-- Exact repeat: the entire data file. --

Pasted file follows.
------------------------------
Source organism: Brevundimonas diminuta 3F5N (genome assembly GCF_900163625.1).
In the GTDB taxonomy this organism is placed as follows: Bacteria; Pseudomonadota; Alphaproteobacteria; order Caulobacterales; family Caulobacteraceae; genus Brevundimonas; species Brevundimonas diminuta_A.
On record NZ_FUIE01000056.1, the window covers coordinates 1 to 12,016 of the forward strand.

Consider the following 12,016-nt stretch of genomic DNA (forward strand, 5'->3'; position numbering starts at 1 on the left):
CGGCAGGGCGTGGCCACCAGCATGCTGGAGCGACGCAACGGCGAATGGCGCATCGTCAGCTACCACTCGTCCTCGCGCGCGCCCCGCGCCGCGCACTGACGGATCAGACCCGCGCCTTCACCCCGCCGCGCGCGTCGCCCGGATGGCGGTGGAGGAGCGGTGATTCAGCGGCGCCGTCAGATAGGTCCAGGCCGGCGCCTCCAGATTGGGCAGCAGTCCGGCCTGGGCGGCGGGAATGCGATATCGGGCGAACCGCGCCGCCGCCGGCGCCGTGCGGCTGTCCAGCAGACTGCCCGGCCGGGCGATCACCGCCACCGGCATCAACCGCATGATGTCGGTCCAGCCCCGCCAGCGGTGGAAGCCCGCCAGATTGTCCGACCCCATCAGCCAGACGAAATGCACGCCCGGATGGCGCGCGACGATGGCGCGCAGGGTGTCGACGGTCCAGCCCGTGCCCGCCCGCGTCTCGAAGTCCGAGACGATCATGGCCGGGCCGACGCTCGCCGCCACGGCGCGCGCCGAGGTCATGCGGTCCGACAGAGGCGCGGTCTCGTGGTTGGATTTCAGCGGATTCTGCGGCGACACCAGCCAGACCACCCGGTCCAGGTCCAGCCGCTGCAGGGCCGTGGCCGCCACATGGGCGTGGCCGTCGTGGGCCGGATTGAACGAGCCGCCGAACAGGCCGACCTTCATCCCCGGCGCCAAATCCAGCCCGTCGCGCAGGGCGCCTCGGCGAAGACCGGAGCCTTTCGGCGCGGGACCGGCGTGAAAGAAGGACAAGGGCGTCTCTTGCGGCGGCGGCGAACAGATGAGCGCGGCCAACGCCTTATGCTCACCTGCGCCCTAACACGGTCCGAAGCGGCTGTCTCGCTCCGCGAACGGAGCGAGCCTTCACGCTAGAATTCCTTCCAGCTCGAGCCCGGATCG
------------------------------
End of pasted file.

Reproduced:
Source organism: Brevundimonas diminuta 3F5N (genome assembly GCF_900163625.1).
In the GTDB taxonomy this organism is placed as follows: Bacteria; Pseudomonadota; Alphaproteobacteria; order Caulobacterales; family Caulobacteraceae; genus Brevundimonas; species Brevundimonas diminuta_A.
On record NZ_FUIE01000056.1, the window covers coordinates 1 to 12,016 of the forward strand.

Consider the following 12,016-nt stretch of genomic DNA (forward strand, 5'->3'; position numbering starts at 1 on the left):
CGGCAGGGCGTGGCCACCAGCATGCTGGAGCGACGCAACGGCGAATGGCGCATCGTCAGCTACCACTCGTCCTCGCGCGCGCCCCGCGCCGCGCACTGACGGATCAGACCCGCGCCTTCACCCCGCCGCGCGCGTCGCCCGGATGGCGGTGGAGGAGCGGTGATTCAGCGGCGCCGTCAGATAGGTCCAGGCCGGCGCCTCCAGATTGGGCAGCAGTCCGGCCTGGGCGGCGGGAATGCGATATCGGGCGAACCGCGCCGCCGCCGGCGCCGTGCGGCTGTCCAGCAGACTGCCCGGCCGGGCGATCACCGCCACCGGCATCAACCGCATGATGTCGGTCCAGCCCCGCCAGCGGTGGAAGCCCGCCAGATTGTCCGACCCCATCAGCCAGACGAAATGCACGCCCGGATGGCGCGCGACGATGGCGCGCAGGGTGTCGACGGTCCAGCCCGTGCCCGCCCGCGTCTCGAAGTCCGAGACGATCATGGCCGGGCCGACGCTCGCCGCCACGGCGCGCGCCGAGGTCATGCGGTCCGACAGAGGCGCGGTCTCGTGGTTGGATTTCAGCGGATTCTGCGGCGACACCAGCCAGACCACCCGGTCCAGGTCCAGCCGCTGCAGGGCCGTGGCCGCCACATGGGCGTGGCCGTCGTGGGCCGGATTGAACGAGCCGCCGAACAGGCCGACCTTCATCCCCGGCGCCAAATCCAGCCCGTCGCGCAGGGCGCCTCGGCGAAGACCGGAGCCTTTCGGCGCGGGACCGGCGTGAAAGAAGGACAAGGGCGTCTCTTGCGGCGGCGGCGAACAGATGAGCGCGGCCAACGCCTTATGCTCACCTGCGCCCTAACACGGTCCGAAGCGGCTGTCTCGCTCCGCGAACGGAGCGAGCCTTCACGCTAGAATTCCTTCCAGCTCGAGCCCGGATCG